1) Managing cows during AB
If you aren’t too sure if a cow is on heat or not, draft her out and observe her with the other cows on heat. It will become clearer whether she is on heat (if she is being ridden by other cows), or not (if she isolates from the other cows) – in which case refresh her heat detection aid/s and return her to the paddock.
It is also important to return the cows which have been drafted out back to the paddock after mating. It is these cows who will help identify the cows coming into heat ready to be mated tomorrow!
2) Submission rates
The 3-week submission rate is a key driver of the 6-week in-calf rate. Three weeks is long enough for most cows to have cycled once. Therefore, the target 3-week submission rate is 90% - this equals about 4% of cows submitted per day.
Check your submission rate on the daily graph in MINDA® Live (reproduction section, mating tab) to see if you’re on track. You should be hitting about 30% submission rate at the end of the first week of mating.
If you’re not on track, you are still early enough into the mating period to make changes. Taking this opportunity to ensure heat detection is optimal is paramount. If that is not where the problem lies, seeking help to identify what else is affecting performance is recommended.
3) Short returns
The majority of cows will have an oestrous cycle every 18-24 days (there is a small chance of a true heat outside this period). Keeping an eye on the number of cows that have returned to heat between day 1 and 17 is an indicator of the accuracy of heat detection.
To help you with this, take note of the Early Indicator – Repeat Matings graph on MINDA® Live during the first 17 days of mating. You want to keep this below 10%, but don’t panic if you get into double figures - use it as a chance to review your heat detection practices.
4) Heat detection aids
Heat detection aids are great at assisting with heat detection throughout the AB period - they can help with making sure the cow is really on heat.
There are many types of aid you can use including tail paint and heat mount detectors. These aids are far more helpful when maintained and read correctly.
Photos: Heat mount detector, LIC (left); Tail paint, Dairy NZ (right)
Maintaining your heat detection aids throughout mating, as recommended by the manufacturers, is especially important as the mating progresses. Make sure your staff are up to scratch detecting heat and consider using a second aid to help with lengthy mating periods as the number of cows returning to heat lessens.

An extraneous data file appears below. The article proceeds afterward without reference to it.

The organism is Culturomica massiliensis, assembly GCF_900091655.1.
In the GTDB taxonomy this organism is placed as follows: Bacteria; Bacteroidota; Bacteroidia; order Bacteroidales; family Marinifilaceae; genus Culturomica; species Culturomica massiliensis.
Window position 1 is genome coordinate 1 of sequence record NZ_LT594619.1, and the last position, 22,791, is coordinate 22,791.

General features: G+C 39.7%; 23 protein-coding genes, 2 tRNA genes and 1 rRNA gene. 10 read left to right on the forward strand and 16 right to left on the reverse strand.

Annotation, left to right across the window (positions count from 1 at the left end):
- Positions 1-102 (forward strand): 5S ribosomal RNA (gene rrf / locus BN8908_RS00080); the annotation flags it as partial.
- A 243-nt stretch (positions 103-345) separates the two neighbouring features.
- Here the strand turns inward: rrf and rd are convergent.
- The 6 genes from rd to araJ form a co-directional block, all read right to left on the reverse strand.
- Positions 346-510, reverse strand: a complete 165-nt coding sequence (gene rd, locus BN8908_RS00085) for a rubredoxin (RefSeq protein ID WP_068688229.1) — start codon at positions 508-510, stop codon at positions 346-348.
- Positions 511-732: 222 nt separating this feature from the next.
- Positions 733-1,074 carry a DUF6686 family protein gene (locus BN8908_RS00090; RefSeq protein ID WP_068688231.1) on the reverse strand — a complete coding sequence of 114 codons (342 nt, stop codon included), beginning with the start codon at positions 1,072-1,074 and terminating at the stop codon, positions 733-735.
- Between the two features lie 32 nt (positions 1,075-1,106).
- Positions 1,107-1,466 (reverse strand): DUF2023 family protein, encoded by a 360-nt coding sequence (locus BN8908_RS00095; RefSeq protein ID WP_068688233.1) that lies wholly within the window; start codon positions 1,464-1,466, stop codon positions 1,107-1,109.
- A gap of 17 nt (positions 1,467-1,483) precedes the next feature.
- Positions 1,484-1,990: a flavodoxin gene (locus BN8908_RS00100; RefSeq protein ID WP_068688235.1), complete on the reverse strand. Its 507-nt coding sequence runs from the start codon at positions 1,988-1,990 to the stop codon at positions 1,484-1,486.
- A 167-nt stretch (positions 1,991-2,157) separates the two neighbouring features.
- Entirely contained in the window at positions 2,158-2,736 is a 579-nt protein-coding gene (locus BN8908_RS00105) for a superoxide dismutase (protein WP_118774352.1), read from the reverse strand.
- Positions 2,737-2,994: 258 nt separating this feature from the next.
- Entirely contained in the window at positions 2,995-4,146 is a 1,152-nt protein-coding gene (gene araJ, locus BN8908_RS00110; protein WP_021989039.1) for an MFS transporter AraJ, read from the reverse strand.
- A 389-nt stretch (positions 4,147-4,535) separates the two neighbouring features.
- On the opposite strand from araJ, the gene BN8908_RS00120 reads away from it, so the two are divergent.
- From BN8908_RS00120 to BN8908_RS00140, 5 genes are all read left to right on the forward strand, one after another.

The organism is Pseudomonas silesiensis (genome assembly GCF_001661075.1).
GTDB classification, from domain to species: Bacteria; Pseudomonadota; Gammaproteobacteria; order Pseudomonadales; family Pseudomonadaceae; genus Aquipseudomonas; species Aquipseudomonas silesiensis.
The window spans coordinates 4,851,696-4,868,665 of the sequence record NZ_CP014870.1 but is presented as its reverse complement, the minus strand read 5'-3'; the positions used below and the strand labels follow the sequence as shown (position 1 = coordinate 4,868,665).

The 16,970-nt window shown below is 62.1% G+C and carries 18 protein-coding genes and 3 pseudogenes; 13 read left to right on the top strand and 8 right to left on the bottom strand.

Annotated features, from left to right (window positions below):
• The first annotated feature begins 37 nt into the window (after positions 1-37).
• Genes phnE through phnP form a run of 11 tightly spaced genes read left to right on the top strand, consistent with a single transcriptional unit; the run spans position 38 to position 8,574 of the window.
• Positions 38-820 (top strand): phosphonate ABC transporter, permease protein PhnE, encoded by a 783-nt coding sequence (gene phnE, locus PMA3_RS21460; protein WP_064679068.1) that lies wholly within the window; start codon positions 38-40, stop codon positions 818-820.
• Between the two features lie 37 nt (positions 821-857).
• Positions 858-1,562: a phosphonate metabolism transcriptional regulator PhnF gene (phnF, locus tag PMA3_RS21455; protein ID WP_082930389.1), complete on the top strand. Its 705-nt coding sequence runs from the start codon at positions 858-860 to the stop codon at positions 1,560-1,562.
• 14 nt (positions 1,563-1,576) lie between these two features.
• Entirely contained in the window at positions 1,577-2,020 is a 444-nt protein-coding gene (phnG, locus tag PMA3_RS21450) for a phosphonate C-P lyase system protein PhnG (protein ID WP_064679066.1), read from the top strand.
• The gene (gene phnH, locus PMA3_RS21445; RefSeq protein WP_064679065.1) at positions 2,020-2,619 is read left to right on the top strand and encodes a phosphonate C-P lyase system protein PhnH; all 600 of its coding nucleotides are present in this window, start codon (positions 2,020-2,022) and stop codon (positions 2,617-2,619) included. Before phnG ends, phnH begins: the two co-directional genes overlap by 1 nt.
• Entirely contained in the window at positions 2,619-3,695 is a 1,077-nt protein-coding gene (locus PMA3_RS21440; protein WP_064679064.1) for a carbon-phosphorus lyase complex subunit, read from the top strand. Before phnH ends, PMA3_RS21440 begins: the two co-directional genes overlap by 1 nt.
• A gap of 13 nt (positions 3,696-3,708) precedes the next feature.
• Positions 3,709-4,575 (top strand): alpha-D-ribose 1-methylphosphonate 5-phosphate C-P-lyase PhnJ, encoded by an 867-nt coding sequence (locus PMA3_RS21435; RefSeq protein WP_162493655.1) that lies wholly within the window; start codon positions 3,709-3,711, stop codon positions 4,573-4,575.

For more tips on heat detection aids check out page 111 in the InCalf Book (Chapter 13). All of the aids have pros and cons, so it’s a matter of working out what suits your farm routine, budget, and goals.
5) Nutrition – milk dockets and body condition score
Nutrition plays a huge part in reproductive success. Watch your milk dockets for a drop in milksolids production (0.007-0.01 kg/cow/day) over a period of 2-4 days. This may indicate that pasture quality is declining, and cows are getting less energy.
Regularly checking the body condition score of your cows will also give an indication of whether they are getting enough energy. Cows shouldn’t be dropping more than 1 condition score between calving and mating. A drop of more than 1 condition score can negatively affect the submission rate and conception rate of your herd. The Dairy NZ condition score targets are 4.5 for 2- and 3-year old cows, and 4 for cows older than 4-years old.
Decreasing the energy demand and/or increasing energy supply may be beneficial to manage a decline in nutrition around the mating period. Ways to achieve this may include once-a-day milking, supplementary feed, adjust paddock rotation to manage pasture covers.
For more information check out the InCalf Book (Chapter 11).
6) Bull management
For many farms there will be bulls already on the property, whether they are being used over heifers, over cows after AB, or both. Making sure you have enough bull power to service your cows is key to reproductive success.
Dairy NZ guidelines suggest a ratio of 1 bull to 20 heifers, and 1 bull to 30 non-pregnant cows. With additional bulls on hand in order to rotate bulls in and out of the active team, and particularly to cover injury and fatigue of active bulls.
If you are synchronising your heifers you may need a larger bull team to cover more heifers coming into heat over a shorter period. Similarly, if synchronising your cows and the cows are due back on heat within the natural mating period, you may also need more bull power for that period.
For more information on bull management, check out the InCalf Book (Chapter 15).
For more information or help with your heat detection, contact your local rural professional or InCalf advisor.